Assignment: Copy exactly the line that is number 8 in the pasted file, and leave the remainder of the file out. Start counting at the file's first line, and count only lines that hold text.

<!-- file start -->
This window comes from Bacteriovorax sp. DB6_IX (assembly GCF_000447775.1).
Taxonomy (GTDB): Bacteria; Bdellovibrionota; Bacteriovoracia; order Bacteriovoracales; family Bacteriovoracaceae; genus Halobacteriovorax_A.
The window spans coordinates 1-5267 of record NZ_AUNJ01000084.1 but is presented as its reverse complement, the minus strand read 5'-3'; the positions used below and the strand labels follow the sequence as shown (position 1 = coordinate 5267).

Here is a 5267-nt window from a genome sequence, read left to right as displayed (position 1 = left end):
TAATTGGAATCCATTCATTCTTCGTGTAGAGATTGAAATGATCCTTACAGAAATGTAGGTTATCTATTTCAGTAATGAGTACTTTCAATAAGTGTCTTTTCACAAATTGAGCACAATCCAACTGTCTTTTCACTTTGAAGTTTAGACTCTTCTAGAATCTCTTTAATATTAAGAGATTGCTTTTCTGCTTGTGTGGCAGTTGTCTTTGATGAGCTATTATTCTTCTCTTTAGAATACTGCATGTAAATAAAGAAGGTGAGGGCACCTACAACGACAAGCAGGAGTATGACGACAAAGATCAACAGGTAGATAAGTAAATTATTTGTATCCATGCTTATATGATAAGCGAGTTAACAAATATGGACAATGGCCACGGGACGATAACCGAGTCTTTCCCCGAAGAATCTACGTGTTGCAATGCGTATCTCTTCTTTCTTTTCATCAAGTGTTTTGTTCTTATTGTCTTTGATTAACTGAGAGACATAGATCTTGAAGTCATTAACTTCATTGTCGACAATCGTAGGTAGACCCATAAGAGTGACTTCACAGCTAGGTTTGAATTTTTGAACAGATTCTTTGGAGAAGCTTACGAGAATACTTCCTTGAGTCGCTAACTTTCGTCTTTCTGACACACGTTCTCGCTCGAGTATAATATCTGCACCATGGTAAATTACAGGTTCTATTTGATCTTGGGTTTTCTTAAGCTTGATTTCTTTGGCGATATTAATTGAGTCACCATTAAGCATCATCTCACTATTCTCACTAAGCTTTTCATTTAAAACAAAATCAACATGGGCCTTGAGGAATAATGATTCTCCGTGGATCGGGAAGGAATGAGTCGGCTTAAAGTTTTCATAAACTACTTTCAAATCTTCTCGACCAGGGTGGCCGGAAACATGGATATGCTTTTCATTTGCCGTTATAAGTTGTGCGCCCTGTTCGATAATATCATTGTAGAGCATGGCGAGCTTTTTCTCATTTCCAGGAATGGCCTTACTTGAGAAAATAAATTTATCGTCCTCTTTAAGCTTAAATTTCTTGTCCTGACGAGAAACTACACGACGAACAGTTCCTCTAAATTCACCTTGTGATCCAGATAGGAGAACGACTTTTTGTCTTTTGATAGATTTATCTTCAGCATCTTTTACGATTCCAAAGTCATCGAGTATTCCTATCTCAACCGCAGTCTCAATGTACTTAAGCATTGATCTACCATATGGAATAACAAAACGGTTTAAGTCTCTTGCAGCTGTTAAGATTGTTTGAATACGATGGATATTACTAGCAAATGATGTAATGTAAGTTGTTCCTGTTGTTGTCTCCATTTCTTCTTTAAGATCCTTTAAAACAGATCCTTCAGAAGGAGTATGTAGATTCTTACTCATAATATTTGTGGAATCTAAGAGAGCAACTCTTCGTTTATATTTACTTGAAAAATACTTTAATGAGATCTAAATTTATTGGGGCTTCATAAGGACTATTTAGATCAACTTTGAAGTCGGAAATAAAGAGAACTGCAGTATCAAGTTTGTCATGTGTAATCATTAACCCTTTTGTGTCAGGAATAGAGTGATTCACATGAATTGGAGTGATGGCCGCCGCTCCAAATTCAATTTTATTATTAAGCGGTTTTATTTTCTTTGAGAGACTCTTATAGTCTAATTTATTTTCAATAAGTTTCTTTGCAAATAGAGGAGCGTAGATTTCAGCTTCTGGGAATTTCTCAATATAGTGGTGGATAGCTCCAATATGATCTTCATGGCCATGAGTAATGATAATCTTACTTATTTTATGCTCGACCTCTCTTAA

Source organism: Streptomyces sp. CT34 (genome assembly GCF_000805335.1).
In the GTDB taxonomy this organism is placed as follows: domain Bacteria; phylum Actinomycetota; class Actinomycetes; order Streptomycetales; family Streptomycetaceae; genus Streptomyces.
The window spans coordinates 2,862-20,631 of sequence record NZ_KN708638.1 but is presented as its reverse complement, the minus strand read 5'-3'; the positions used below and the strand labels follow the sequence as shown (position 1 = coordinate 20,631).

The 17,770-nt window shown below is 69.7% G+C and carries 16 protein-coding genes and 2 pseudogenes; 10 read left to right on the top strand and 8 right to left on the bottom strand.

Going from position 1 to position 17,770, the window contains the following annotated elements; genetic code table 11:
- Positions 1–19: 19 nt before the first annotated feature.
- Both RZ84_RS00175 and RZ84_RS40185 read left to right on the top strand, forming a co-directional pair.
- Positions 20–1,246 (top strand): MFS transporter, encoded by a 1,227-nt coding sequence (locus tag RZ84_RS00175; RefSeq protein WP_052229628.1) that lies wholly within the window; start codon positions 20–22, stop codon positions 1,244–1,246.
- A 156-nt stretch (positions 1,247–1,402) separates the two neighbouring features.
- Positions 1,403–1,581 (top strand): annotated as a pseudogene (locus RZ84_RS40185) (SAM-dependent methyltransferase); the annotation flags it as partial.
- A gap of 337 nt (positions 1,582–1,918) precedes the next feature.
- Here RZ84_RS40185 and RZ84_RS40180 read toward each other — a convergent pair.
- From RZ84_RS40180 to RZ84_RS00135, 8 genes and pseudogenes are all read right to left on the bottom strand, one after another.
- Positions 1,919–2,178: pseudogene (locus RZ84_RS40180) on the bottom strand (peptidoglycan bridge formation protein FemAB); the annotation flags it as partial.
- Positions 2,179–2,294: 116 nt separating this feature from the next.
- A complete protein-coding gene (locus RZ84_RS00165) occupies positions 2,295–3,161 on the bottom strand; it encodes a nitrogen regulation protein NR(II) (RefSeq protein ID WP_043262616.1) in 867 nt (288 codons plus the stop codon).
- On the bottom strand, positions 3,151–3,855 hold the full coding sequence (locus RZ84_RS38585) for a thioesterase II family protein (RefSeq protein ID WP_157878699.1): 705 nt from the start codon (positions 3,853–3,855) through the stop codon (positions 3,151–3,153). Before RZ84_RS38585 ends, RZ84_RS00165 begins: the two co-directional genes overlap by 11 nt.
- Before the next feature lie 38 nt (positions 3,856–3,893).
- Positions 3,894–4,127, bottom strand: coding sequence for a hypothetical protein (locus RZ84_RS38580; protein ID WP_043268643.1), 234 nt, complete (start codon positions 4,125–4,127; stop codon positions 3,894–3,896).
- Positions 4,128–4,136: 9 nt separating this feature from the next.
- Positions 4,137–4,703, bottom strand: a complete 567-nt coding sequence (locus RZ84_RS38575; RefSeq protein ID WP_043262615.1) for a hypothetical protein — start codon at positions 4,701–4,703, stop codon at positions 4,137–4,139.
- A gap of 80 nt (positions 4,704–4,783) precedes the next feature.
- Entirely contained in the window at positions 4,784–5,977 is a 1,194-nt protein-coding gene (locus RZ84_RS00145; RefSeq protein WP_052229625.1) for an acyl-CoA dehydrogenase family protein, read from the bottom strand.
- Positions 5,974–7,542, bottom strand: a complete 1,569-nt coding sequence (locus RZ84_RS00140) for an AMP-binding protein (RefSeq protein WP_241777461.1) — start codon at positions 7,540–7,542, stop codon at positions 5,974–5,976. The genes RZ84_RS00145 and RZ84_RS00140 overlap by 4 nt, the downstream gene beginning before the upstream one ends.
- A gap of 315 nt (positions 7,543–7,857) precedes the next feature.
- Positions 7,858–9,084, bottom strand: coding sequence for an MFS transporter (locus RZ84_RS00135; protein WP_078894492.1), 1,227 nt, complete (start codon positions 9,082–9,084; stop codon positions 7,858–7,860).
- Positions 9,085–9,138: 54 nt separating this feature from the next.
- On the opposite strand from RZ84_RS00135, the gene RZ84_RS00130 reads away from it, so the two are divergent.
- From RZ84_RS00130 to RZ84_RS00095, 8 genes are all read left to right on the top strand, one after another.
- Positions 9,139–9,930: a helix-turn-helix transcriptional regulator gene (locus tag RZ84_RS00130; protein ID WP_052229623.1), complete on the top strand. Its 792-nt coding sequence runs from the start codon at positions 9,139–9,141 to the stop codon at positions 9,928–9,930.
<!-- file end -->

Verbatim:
The window spans coordinates 2,862-20,631 of sequence record NZ_KN708638.1 but is presented as its reverse complement, the minus strand read 5'-3'; the positions used below and the strand labels follow the sequence as shown (position 1 = coordinate 20,631).